bus, boat, bus26/02/2017
Cityhopping in Zambia02/03/2017
It was quite easy to get from Botswana to Zimbabwe- we simply took a taxi to the border, walked across (friendliest border guards so far :D ) and took a taxi on the other side for 10 USD per person, which drove us directly to the shoestrings backpackers in Victoria Falls.
We had decided to book a double room for a change, because our backs (or Nici’s back) desperately wanted to rest on a real mattress and the Lonely Planet says that double rooms in the Shoestrings are 35 USD.
They were 45 though, like most places which are mentioned in the Lonely Planet, they’d made higher prices.
Our brains didn’t function well enough after too little sleep, so we took the double room anyway, even though there would’ve been dorms.
BUT- afterwards we were glad, because shortly after us, an american christian missionary-group of 40 people arrived at the hostel and filled the dorms…
…and we definitely prefer a different kind of company…
They were loud and partied late into the night- which really surprised us. There even seemed to be a fight on Saturday night (while we were already in bed, as always), which was pretty surprising, we thought christian teenagers aren’t allowed to drink and get into barfights?
Well, we definitely learn a lot on our travel…
Anyway, the Shoestrings is an awesome place! We fell in love with it and stayed three nights.
On the first day, we went for a walk to visit the Big Tree and buy some souvenirs, then we went on the bridge between Zimbabwe and Zambia, where we watched people do the bungee-jump.
René was quite tempted to do it, too, but the high prices made him decide against it.
We also learned about the Victoria Falls ‘Seahorse’, bought one of the bracelets and got another one for free… because René has Dreadlocks.
That evening, we met a couple in the backpackers, whom we’d already met three months ago, in our fist lodge in Johannesburg! The world really is small…
We visited the Victoria Falls together, on our second day in the country.
Luck was with us (at first), because there were some sunrays and we were able to get some nice shots of the falls.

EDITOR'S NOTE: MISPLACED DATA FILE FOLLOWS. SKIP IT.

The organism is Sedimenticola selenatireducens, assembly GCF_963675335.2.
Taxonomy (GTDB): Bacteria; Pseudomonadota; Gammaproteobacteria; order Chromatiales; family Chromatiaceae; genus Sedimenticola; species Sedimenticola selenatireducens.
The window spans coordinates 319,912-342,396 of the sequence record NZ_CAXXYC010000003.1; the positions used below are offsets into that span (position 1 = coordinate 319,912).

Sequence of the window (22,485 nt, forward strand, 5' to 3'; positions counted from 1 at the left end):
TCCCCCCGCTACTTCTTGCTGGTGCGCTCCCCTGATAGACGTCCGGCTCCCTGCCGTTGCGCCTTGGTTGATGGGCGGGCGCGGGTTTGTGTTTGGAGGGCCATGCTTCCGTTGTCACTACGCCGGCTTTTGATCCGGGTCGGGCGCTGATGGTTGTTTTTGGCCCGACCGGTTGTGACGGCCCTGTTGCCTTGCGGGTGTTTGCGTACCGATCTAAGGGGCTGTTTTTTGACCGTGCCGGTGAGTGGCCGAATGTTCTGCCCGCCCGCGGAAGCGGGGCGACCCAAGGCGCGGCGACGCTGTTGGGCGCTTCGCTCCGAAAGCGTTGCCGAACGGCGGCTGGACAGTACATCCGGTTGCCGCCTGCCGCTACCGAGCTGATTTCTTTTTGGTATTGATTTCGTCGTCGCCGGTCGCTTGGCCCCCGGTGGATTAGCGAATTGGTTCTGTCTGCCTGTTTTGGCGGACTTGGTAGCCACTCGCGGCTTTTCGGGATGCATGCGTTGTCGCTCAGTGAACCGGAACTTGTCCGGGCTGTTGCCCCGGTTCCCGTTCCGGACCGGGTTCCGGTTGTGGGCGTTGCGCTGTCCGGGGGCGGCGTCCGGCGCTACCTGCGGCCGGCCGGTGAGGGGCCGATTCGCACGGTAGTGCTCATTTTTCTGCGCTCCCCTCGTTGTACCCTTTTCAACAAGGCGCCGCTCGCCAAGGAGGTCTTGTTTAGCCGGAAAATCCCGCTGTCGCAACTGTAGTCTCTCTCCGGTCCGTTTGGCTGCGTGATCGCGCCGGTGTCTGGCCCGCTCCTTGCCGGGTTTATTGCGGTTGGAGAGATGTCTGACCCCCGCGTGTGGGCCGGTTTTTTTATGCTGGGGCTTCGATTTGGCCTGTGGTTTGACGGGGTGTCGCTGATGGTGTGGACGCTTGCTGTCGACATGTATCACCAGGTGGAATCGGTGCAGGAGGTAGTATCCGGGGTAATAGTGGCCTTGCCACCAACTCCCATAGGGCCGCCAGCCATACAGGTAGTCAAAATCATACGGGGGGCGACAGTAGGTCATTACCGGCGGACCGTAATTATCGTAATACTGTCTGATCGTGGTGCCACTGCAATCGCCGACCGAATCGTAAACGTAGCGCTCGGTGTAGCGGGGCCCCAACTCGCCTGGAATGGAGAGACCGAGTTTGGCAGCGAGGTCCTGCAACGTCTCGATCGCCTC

Since it’s the rainy season, the falls have an incredible amount of water and it was really stunning to watch them go down a hundred meters into the ground.
The locals call the falls “the smoke that thunders”, because there’s so much fog from the falls, you can barely see anything.
Oh, and it also makes you wet…
We (as in René and Nici), decided to take a Zambezi Shower and went close to the edge… and yep, we got soaked completely.
Our friends kept their distance to stay dry, but ironically enough, on our way back through the National Park, we were surprised by an unbelievable thunder storm, the pavement got flooded in some places and the four of us were equally wet in the end…
On our third day in Victoria Falls, René got a short flu and had to stay in bed the whole day long.
Nici went to the bar to get a wifi-connection, but got drunk instead.
A local guy and his cousin from California invited her for a drink, then there were suddenly lots of tequila and whiskey shots involved and beer to flush it down… and it was only 2pm.
The guys left again and Nici ended up feeling more sick than René…
The good thing about drinking in the afternoon, though: you can get sober again and get drunk twice in one day ;-)
(Which Nici didn’t though, she’s too old for that)
That same night however, was the barfight and we regretted not having gone back, it would have been an interesting thing to witness…
On our last day, we decided to become billionaires and bought some old Zimbabwe money for 15USD. Worth it? Don’t think so, but we’ll have something cool to hang on our wall in the future… (if we ever have our own walls again)
Zimbabwe was a great experience, even if we didn’t see so much of the country… (there’s a financial crisis going on, plus high crime rates, plus we’re on a tight schedule).
Victoria Falls is definitely a place we would never visit, if it weren’t for the Victoria Falls… There’s way too many tourists (obviously, since the town was mainly built for them) and we prefer places, where we’re (almost) the only ones…
The locals however are really nice and outgoing, and the whole atmosphere was just right…
After South Africa and Namibia- both countries changed extremely by colonialism, it just really feels like the “real” Africa now- and we love it!